The day after clickbait

The day after clickbait

Advert by John Caples, 1927.

Advert by John Caples, 1927.

“They Laughed When I Sat Down At The Piano — But When I Started to Play!”

John Caples wrote this in 1927. That’s almost a century ago. Back then, this was revolutionary. Today, in a way, it still is. It set in motion an era in which storytelling and human emotions became the centrepiece of almost every ad produced. Before that time, ads were, in fact, mere representations of the product on sale, supported by idealistic imagery of people using that product — and showing they were happy with it.

It comes as no surprise that a trend was set. From then on, ads would fiercely yield storytelling in one hand, and appealing to human emotions in the other. Headline after headline after headline was produced, all in a quite similar fashion.

But it got worn out. Marketers used it so much that it lost its magic. Response rates to these types of ads started to decline. Clients subsequently started to ask for new things, and eventually, like petticoats, finger-less gloves, and shoulder pads, it became out of fashion.

If you proposed a headline like that today, well — people would start laughing. Times have changed, and both marketers and the public has moved on.

If you ask me, that’s great. It clears the stage for new insights and refreshing ideas. But it also gives rise to an interesting question that is more relevant today: what will happen ‘the day after’ clickbait?

Clickbait today

When I talk about clickbait, I mean, well — scroll up and down the Medium homepage a few times, and you’ll know what I mean.

Currently, if you read enough posts titled ‘Seven Ways To Get Your Stories Read’, you’ll find out that, for your stories to be read, your titles should conform to a certain format:

  • They use titles that pose a question or propose a solution, like “Why This and That Will Happen” or “How This and That Works” or “I Did Something And Then This Happened”;

  • They use titles that promise a list, such as “12 Things Procrastinators Do” or “Five European Cities To Visit This Year”;

  • They use AP title casing — being capitalisation of principal words, including prepositions and conjunctions of four or more letters, So Your Title Looks Like This.

Following these steps seems to bring with it the promise that you will get more views of your article. And, quite frankly, this is true. At this moment, this style of headline seems to lure people in to click on your stuff. Hence, clickbait.

But, as with anything that works, the public will eventually grow immune to this style of clickbait, and marketers and writers alike will look for new ways to get their stuff clicked on.

In the fashion world, there are trend watchers who can sort of predict what will come into fashion next season.

In marketing — not so much. But let’s try…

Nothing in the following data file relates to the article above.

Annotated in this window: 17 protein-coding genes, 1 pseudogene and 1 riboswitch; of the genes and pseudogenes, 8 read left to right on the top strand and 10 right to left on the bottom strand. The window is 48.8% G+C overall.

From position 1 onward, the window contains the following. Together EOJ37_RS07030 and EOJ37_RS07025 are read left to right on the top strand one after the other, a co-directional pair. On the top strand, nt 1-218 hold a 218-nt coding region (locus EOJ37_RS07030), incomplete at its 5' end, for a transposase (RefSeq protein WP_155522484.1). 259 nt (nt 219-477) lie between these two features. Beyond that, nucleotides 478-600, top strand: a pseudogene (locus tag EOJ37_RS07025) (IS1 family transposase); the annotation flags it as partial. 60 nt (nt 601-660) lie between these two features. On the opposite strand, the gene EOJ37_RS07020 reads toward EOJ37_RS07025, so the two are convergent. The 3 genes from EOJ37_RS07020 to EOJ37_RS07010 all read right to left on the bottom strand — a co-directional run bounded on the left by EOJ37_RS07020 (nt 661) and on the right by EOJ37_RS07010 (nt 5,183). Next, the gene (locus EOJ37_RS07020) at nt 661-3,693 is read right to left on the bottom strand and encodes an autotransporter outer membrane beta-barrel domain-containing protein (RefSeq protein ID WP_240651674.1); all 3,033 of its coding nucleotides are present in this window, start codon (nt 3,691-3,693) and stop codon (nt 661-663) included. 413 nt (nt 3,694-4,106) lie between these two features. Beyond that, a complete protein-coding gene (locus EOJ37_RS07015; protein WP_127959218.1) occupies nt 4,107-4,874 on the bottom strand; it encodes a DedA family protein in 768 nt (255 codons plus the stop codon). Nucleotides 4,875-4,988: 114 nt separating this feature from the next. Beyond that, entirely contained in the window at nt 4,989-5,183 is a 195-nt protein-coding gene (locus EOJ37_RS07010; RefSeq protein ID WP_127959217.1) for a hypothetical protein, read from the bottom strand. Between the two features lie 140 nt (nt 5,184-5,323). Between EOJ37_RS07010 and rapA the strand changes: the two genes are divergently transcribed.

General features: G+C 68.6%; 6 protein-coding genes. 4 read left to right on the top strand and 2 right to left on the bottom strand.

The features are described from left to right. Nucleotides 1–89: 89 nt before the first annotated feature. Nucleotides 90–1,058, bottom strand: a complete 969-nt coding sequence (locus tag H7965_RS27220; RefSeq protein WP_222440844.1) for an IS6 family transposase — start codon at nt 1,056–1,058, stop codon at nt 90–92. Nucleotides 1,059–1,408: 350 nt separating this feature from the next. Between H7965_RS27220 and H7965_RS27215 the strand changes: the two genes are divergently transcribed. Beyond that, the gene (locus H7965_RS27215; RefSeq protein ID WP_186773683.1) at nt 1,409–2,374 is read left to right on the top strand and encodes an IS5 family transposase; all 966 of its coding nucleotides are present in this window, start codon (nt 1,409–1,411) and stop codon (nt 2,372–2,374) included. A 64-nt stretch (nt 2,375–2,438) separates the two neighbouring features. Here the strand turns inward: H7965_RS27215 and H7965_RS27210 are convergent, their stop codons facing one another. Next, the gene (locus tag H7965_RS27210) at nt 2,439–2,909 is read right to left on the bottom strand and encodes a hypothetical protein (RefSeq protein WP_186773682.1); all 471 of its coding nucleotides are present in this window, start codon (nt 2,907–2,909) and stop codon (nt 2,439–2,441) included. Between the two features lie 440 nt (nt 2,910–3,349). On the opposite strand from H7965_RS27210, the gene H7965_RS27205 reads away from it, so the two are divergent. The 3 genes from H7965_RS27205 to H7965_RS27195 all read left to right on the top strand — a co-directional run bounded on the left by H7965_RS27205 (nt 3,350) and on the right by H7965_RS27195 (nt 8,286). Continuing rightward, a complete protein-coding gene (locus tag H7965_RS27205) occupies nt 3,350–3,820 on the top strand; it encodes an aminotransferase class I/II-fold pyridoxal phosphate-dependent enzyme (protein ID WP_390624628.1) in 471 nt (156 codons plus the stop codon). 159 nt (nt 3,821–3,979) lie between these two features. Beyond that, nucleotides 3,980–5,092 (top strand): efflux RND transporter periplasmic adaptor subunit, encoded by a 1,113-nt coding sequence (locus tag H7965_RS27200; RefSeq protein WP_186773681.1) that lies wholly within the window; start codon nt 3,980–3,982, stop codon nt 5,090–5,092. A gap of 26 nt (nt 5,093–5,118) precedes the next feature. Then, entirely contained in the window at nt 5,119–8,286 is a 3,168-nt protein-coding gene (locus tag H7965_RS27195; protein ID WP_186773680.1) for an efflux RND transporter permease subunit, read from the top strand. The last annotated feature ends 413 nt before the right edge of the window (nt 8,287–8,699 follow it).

The clickbait of tomorrow is everywhere

First off, things that need clicks to generate revenue will only increase. Not only articles on Medium and ads on Facebook are subject to receiving ‘the clickbait treatment’ — every entity that has value when clicked is.

You can already see this happening on YouTube for example, where vloggers are fighting for clicks . And they deploy quite a range of techniques and styles to get their stuff viewed.

But the power of clickbait expands out even further. Think of new albums and songs on Spotify, popular series and movies on Netflix, Apps on the App Store and even Chrome extensions — they all need clicks.

The clickbait of tomorrow is personal

It made no sense that I was seeing the same headline for an article (or a product ad) as you. This approach assumes that you and I are equally attracted to AP-style capitalised titles, for instance. It also completely neglects the things I clicked before.

Today, I may see different ads to you. But when we both see an ad for the same product, the ads will be the same.

That is where the major change in clickbait will occur. Generic styles will disappear, and people will be shown ads, articles, videos, songs, and Chrome extensions displayed in the way that they are most likely to click them.

In fact, Netflix already does this. It uses an algorithm that determines how to create a thumbnail for a show—so that it’s more likely to interest each individual user.

This will become the norm. At first, only big companies who can afford such algorithms will deploy them. But sooner or later, this will be sold as a SaaS solution where you can simply prime your content by feeding it to a service, and it will take care of the rest. You’ll be able to feed the algorithm keywords and based on each individual user’s data, it will generate titles, thumbnails, and even the relevant reviews that are most likely to make you click.

Clickbait will become invisible

So over the next few years, the currently recognisable style of clickbait will disappear. And it will become harder for users to see what content is genuine, and what content is advertised or sponsored. The things we click will be things we see, and vice versa.

What do you think? Will this become a problem? I’m not sure.

What I do know is that, whenever marketing changes, the public adapts. AdBlocker including features to stop services from personalising clickbait, for instance.

Governments may impose rules—stating that personalised clickbait must be made ‘recognisable’.

And us writers will have a choice to make. To bait, or not to bait?

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